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Santa Ola, Mar del Plata, Buenos Aires, Argentina by Moirë Arquitectos

Project name:
Santa Ola
Architecture firm:
Moirë Arquitectos
Mar del Plata, Buenos Aires, Argentina
Ramiro Sosa
Principal architect:
Design team:
Built area:
485 m²
Site area:
Design year:
Completion year:
Interior design:
Civil engineer:
Structural engineer:
Environmental & MEP:
Tools used:
Commercial › Shopping Center

Moirë Arquitectos: Enhancement and expansion


The project consists of the valorization and expansion of a “Chalet Marplatense” that has been operating as a commercial space for the past eight years. It is located on the Güemes commercial district, an area undergoing expansion and transformation with a high pedestrian and vehicular density.

Chalet – Cultural Heritage

Located on a corner between the Stella Maris and Los Troncos neighborhoods, both owe their origins to beach residences, mainly Villas, Cottages and Chalets. Today, they are traditional neighborhoods whose memory and collective identity refer to a fabric of chalets, of which there are almost no traces left.

Popularly designated as the “Chalet Marplatense”, it emerged as a result of the popularization of the seaside city and the 1930s crisis, simplifying programs and placing them on smaller lots. These constructions aimed to maintain picturesque characteristics, the aesthetics of noble materials, artisanal techniques, morphology based on additive composition of different volumes, and faceted roofs evident from the figure-background duet.

Dialectic Approach

Starting from the premise that doing architecture is making a city and that an extension project can transform not only a building but also an urban space. The design decision was not only to preserve the chalet for its significance to the city's collective memory but to enhance it, turning the new building into a backdrop and giving more public space to the street.

Through a dialectical intervention, the entire project gains a new image where the contemporary and the traditional are valued, enhancing and redefining the site, the corner as a unique urban space, the sidewalk as an appropriable space, and the building as the identity of the brand and Mar del Plata city.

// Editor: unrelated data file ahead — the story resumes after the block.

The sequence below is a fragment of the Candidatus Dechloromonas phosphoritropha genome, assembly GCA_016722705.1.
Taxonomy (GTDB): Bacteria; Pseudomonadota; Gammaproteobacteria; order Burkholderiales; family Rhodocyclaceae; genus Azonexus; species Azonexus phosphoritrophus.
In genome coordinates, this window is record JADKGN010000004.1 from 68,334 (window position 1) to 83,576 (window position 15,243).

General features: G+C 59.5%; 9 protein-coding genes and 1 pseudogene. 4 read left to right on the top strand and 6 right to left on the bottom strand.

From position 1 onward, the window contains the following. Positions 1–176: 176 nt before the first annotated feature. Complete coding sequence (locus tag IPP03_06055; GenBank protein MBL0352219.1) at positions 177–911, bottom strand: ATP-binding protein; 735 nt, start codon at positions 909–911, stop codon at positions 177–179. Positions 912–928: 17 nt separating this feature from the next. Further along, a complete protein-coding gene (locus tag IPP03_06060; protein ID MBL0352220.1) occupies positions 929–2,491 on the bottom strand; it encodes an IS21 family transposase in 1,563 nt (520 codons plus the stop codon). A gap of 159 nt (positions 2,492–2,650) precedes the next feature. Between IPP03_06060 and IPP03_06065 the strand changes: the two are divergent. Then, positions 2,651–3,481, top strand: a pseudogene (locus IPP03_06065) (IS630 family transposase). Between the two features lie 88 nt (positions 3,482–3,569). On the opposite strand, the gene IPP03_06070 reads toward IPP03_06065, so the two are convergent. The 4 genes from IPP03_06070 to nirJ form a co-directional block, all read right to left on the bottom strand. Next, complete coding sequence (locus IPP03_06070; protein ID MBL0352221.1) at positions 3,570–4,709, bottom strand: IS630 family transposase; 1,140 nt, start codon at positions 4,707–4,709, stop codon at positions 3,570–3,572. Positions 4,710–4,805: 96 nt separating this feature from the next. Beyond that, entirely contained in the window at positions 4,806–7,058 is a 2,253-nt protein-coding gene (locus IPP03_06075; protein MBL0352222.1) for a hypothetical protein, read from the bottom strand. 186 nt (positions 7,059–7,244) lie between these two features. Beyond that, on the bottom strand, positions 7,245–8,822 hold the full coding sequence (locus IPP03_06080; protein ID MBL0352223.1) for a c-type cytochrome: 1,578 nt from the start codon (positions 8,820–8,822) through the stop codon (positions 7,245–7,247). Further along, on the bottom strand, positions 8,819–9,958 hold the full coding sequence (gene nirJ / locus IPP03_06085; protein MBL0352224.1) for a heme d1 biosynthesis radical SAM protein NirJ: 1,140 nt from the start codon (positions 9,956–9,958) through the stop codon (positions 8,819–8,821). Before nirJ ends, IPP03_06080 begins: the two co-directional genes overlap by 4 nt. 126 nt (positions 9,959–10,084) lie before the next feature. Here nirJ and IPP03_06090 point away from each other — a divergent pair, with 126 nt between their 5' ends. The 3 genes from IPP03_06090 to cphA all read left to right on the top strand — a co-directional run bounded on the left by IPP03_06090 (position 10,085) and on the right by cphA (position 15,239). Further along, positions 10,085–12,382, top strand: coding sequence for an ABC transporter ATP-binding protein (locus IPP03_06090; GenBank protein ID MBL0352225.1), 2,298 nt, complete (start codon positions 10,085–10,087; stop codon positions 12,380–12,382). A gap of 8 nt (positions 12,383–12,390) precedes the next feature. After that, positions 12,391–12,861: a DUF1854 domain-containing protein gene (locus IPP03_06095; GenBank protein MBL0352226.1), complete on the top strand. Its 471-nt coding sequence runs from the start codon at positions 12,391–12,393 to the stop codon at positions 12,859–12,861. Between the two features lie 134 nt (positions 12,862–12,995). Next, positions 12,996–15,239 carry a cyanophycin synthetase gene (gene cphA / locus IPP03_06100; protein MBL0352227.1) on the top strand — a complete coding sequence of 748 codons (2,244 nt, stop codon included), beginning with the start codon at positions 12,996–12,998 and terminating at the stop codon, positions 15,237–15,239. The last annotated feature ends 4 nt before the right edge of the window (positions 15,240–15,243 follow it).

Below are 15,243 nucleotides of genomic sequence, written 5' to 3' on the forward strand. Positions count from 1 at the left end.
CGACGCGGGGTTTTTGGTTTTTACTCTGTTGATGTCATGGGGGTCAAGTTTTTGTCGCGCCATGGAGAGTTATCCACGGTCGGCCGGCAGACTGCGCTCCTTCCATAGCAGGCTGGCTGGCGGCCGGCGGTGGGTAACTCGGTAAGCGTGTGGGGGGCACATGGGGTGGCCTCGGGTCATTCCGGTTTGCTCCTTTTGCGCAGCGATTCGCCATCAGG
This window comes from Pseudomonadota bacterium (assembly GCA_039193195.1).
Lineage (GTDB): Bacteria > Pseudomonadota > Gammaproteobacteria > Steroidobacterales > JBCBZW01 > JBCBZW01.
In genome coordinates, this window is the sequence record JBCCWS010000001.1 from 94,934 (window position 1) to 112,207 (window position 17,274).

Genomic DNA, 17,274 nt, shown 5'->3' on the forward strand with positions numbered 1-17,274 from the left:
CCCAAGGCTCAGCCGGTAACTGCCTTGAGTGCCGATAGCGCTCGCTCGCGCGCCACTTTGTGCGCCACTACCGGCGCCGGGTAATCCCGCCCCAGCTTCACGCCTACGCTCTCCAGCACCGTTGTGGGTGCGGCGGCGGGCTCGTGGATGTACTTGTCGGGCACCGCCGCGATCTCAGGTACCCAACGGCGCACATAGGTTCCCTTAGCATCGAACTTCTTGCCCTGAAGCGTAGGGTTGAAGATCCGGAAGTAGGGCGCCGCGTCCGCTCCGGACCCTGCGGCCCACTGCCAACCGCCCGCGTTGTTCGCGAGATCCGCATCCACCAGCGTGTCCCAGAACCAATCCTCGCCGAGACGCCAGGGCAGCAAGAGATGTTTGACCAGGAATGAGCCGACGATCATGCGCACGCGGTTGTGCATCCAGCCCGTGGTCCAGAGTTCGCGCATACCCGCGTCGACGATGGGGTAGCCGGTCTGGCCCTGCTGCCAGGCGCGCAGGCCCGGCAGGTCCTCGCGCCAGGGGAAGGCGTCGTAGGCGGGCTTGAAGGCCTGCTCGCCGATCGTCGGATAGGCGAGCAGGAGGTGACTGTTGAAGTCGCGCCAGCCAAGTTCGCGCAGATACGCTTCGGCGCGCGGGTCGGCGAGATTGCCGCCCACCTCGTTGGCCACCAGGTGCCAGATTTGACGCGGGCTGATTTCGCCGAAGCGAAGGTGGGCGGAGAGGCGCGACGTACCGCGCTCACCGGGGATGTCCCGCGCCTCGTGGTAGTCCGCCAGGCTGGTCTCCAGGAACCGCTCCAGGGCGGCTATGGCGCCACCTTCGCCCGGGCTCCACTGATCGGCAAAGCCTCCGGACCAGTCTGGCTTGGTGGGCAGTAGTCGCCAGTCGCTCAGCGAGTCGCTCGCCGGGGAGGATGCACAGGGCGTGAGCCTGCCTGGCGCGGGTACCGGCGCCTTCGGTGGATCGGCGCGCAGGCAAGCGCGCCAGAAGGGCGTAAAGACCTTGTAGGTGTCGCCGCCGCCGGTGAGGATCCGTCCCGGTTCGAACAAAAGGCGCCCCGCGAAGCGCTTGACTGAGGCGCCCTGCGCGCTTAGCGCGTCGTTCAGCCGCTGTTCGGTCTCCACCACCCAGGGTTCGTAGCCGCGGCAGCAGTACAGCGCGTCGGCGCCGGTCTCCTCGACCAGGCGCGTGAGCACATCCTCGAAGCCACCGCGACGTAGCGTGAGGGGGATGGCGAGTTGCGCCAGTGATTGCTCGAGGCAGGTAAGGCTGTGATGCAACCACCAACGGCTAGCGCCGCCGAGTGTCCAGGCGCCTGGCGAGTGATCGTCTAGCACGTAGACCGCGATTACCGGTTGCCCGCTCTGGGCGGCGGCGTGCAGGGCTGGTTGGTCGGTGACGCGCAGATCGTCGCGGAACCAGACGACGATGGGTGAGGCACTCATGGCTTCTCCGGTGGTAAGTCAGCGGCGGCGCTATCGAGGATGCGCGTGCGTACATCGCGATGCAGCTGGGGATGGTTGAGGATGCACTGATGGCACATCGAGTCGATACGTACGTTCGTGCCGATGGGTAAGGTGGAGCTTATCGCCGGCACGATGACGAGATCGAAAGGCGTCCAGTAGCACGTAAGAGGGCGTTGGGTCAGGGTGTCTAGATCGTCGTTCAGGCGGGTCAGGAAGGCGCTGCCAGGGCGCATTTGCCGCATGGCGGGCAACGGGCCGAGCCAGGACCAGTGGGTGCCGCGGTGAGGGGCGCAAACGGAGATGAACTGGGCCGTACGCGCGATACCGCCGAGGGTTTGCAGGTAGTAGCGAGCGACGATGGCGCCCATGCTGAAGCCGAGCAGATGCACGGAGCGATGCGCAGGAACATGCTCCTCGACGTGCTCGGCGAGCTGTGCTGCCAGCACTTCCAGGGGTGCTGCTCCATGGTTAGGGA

Urban Concepts:

The new section of the building takes on the surrounding height, covering the party wall and at the same times it breaks the orthogonal axis of the block grid to give uniqueness to the chalet. This element also manages to emphasize the corner condition and increases its visibility.

To create more public space and provide an architectural response to the densification of this urban sector, the building steps back, widening the sidewalk and creating a meeting point that enriches the building's relationship with the city.

Boundary and Materiality:

The building seeks to incorporate noble materials with aesthetic expression and historical representativity, aiming for a dialogue between the past, present, and future. The goal is to enhance the materiality of the chalet, restoring the wood and recovering the state of the stone and the tile roof.

The new area of ​​the building does not seek to mimic the patrimony but differentiates itself with a contemporary image formed by pure forms, materials, and colors that differ from the chalet: exposed concrete, black aluminum, and glass are the ones chosen. These maintain the expressiveness of the material, similar to what happens with stone, wood, and the roof tile in the chalet.

The design of the building's boundary aims to guide the interaction with the people who pass by the corner, both on foot and in vehicles, providing the necessary transparency to invite people to enter the commercial space.

A sequence of opaque and translucent planes, referencing the existing boundary of the chalet, is repeated in the new section of the building to allow "peeking" into the interior of the commercial space.

Construction system and Stageability

The structure and materialization of the project were designed to enhance the architectural idea and to respond to the premise that it should be developed with the commercial space operating simultaneously.

By Alfredo Gonzalez

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